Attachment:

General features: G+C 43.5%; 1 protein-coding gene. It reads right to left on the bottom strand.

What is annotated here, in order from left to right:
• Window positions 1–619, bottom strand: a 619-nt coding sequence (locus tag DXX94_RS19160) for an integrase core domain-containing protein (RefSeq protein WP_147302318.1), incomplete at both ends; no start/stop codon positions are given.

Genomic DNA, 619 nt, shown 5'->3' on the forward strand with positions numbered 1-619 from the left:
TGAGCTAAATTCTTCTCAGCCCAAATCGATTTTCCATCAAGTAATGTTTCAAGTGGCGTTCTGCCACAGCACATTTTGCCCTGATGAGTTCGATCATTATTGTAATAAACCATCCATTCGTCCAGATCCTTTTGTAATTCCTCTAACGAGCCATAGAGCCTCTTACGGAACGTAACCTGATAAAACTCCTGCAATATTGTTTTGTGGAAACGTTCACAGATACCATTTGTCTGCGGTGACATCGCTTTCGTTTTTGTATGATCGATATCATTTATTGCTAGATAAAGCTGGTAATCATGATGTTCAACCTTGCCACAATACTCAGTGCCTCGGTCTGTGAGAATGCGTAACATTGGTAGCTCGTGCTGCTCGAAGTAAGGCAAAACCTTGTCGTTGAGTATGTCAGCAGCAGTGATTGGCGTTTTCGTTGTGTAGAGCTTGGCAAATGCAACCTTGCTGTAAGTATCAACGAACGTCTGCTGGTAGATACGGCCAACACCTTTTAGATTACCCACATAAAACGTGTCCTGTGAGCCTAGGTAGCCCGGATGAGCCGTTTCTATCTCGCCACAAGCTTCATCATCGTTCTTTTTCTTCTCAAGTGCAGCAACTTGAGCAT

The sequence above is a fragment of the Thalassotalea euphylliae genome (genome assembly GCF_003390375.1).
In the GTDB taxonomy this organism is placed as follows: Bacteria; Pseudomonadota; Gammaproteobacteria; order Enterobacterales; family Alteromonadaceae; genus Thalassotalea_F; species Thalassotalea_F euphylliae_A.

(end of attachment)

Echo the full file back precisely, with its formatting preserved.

General features: G+C 43.5%; 1 protein-coding gene. It reads right to left on the bottom strand.

What is annotated here, in order from left to right:
• Window positions 1–619, bottom strand: a 619-nt coding sequence (locus tag DXX94_RS19160) for an integrase core domain-containing protein (RefSeq protein WP_147302318.1), incomplete at both ends; no start/stop codon positions are given.

Genomic DNA, 619 nt, shown 5'->3' on the forward strand with positions numbered 1-619 from the left:
TGAGCTAAATTCTTCTCAGCCCAAATCGATTTTCCATCAAGTAATGTTTCAAGTGGCGTTCTGCCACAGCACATTTTGCCCTGATGAGTTCGATCATTATTGTAATAAACCATCCATTCGTCCAGATCCTTTTGTAATTCCTCTAACGAGCCATAGAGCCTCTTACGGAACGTAACCTGATAAAACTCCTGCAATATTGTTTTGTGGAAACGTTCACAGATACCATTTGTCTGCGGTGACATCGCTTTCGTTTTTGTATGATCGATATCATTTATTGCTAGATAAAGCTGGTAATCATGATGTTCAACCTTGCCACAATACTCAGTGCCTCGGTCTGTGAGAATGCGTAACATTGGTAGCTCGTGCTGCTCGAAGTAAGGCAAAACCTTGTCGTTGAGTATGTCAGCAGCAGTGATTGGCGTTTTCGTTGTGTAGAGCTTGGCAAATGCAACCTTGCTGTAAGTATCAACGAACGTCTGCTGGTAGATACGGCCAACACCTTTTAGATTACCCACATAAAACGTGTCCTGTGAGCCTAGGTAGCCCGGATGAGCCGTTTCTATCTCGCCACAAGCTTCATCATCGTTCTTTTTCTTCTCAAGTGCAGCAACTTGAGCAT

The sequence above is a fragment of the Thalassotalea euphylliae genome (genome assembly GCF_003390375.1).
In the GTDB taxonomy this organism is placed as follows: Bacteria; Pseudomonadota; Gammaproteobacteria; order Enterobacterales; family Alteromonadaceae; genus Thalassotalea_F; species Thalassotalea_F euphylliae_A.